A suite of command line utilities to synchronise jira projects to the local file system
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jirasync.gemspec

README.md

Gem Version

Installation

gem install jirasync

Usage

Initial Fetch

The following command will start synchronising the project MYPROJ from the server at https://jira.myorganisation.com. The issues from that project will be written to the issues/MYPROJ folder:

jira-sync \
    --baseurl https://jira.myorganisation.com \
    --project MYPROJ  \
    --user jira_user \
    --password jira_password \
    --target issues/MYPROJ/raw \
    fetch

When this passes successfully the issues/MYPROJ/raw directory will contain the following structure:

MYPROJ-1.json
MYPROJ-2.json
MYPROJ-3.json
MYPROJ-4.json
…
sync_state.json

Each issue file contains a pretty-printed json representation of the ticket. The modified date of the files is set to the value of the updated field of the corresponding ticket, so that a makefile can be used to render the json files incrementally into a more readable representation.

The sync_state.json file contains information about the last sync, such as the time and errors that occurred.

Updating

The following statement will sync issues that have changed or where added during the last sync:


jira-sync \
    --baseurl https://jira.myorganisation.com \
    --project MYPROJ  \
    --user jira_user \
    --password jira_password \
    --target issues/MYPROJ/raw \
    update

Fetching and Storing Attachments

Passing in the --store-attachments option leads to attachments being fetched and stored in the local filesystem. They will we be stored in the attachments/ sub-directory of the target directory.

Formatting Issues

While JSON files are very handy to use in code, they are not very readable. The jira-format-issues command formats JSON issues to markdown. It is invoked as follows:


jira-format-issues \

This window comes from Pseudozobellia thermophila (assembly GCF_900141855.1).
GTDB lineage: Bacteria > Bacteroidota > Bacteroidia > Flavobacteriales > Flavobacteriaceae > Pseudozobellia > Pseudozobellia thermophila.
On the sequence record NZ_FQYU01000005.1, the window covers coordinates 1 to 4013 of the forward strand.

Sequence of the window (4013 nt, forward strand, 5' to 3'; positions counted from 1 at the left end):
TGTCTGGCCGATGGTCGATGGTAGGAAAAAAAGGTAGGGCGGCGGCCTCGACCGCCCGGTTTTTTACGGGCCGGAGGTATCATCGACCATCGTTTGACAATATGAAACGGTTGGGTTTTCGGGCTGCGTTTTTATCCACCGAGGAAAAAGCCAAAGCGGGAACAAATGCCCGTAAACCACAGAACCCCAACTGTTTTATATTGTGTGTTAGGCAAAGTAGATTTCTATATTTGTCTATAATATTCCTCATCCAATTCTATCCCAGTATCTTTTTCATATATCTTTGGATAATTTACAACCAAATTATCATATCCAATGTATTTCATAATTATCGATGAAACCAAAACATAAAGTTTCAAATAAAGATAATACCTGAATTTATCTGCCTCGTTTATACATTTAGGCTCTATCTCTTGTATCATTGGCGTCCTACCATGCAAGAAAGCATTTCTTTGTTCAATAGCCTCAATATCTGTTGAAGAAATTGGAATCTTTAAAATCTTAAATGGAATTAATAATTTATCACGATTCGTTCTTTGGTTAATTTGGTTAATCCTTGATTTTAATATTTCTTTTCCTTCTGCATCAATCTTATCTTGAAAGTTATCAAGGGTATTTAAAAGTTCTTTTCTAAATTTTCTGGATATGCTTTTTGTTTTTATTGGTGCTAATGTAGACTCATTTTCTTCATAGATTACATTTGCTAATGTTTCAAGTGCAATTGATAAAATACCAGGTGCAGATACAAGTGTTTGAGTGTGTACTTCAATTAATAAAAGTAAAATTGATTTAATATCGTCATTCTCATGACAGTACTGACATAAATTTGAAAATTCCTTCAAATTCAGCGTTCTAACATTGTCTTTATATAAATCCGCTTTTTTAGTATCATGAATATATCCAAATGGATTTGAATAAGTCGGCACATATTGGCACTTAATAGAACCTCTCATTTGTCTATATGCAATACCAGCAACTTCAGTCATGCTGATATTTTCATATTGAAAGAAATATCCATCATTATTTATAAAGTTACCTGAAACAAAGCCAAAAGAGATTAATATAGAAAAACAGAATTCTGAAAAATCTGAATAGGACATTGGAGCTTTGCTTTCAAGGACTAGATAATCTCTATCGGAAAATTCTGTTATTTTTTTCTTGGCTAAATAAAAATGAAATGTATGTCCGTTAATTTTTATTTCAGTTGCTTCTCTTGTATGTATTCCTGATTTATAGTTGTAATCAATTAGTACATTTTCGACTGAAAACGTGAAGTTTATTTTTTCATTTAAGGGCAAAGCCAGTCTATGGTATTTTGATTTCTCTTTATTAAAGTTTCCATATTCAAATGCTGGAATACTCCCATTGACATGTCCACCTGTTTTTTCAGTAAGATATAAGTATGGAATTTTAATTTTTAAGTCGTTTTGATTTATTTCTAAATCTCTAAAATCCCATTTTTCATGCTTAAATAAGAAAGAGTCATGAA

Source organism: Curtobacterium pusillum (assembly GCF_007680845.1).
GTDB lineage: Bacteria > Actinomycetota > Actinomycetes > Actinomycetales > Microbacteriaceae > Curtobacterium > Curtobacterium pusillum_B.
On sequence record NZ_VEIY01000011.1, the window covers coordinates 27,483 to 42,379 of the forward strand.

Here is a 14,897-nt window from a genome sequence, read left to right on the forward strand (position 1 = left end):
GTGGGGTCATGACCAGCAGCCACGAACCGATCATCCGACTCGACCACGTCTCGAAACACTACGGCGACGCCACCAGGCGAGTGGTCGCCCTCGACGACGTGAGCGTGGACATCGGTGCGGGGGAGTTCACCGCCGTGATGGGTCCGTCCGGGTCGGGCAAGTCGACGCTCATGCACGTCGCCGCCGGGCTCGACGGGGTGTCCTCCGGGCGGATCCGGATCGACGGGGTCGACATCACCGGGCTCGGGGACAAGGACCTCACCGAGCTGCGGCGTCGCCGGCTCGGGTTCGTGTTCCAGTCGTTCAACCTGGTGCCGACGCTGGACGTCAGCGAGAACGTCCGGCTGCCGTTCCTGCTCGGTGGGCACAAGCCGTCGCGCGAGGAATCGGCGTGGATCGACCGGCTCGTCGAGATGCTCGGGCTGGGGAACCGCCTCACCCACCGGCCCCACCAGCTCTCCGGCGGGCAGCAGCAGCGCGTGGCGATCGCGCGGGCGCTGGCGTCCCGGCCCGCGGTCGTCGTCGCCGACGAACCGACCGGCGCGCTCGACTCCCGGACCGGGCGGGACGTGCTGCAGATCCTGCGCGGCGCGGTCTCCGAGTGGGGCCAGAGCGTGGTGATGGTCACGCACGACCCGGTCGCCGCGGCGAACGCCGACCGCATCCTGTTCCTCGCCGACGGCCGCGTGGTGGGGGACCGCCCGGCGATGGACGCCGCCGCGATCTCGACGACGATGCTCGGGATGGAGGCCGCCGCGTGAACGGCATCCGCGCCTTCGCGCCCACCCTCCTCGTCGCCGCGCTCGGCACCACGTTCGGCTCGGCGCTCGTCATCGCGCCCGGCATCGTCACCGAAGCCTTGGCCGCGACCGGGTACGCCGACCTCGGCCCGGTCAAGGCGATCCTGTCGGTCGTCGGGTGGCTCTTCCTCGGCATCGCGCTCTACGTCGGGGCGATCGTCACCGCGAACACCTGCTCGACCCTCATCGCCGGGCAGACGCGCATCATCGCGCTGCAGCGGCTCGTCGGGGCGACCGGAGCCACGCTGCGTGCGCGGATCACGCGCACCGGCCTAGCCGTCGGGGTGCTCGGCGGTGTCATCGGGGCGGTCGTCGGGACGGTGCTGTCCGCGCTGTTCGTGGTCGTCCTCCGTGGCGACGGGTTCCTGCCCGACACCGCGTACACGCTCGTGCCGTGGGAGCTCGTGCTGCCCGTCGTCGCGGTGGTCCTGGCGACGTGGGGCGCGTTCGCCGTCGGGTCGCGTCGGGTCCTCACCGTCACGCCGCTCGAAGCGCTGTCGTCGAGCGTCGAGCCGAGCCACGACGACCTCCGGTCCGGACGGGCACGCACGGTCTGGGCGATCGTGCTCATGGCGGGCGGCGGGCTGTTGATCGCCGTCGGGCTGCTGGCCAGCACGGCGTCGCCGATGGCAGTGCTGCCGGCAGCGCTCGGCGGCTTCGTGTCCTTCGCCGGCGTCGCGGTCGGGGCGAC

--source  issues/MYPROJ/raw\
    --target  issues/MYPROJ/markdown

This will create the following structure in the issues/MYPROJ/markdown:

MYPROJ-1.md
MYPROJ-2.md
MYPROJ-3.md
MYPROJ-4.md
…

The individual files look like this:

[MYPROJ-1](https://jira.myorganisation.com/browse/MYPROJ-1): Build a working System
===================================================================================

Type
:   Story

Status
:   Closed

Reporter
:   fleipold

Labels
:   triaged

Updated
:   20. Jan 2014 11:30 (UTC)

Created
:   01. Aug 2013 12:29 (UTC)


Description
-----------

The myproj system shall be built to be *delpoyable* and *working*.


Comments
--------

### fleipold - 20. Jan 2014 12:19 (UTC):

Is this still relevant?

These files can be easily searched by ensuring they get indexed by a desktop search engine, e.g. spotlight on the Mac.

There is also the possibility to render custom jira fields by supplying a custom data file, which declares simple data fields which are rendered as definitions at the top of the ticket and sections that are rendered as one or more paragraphs with a heading. Here is an example file, custom-data.json:

{
    "simple_fields" : {
         "Audience" : ["customfield_10123", "value"]
    },
    "sections" : {
         "Release Notes" : ["customfield_10806"]
    }
}

This file can be passed in like this:


jira-format-issues \
    --source  issues/MYPROJECT/json \
    --target  issues/MYPROJECT/markdown \
    --custom-data-path custom-data.json

Motivation

Having a local, unix-friendly copy of all tickets to avoid JIRA performance issues and make information available offline.

Potential Future Work

  • Make progress bar work
  • Make output less noisy
  • Download attachments
  • Produce tabular output
  • Deal with authentication problems explicitly
  • Remove tickets that have been moved to a different project
  • Use OAuth authentication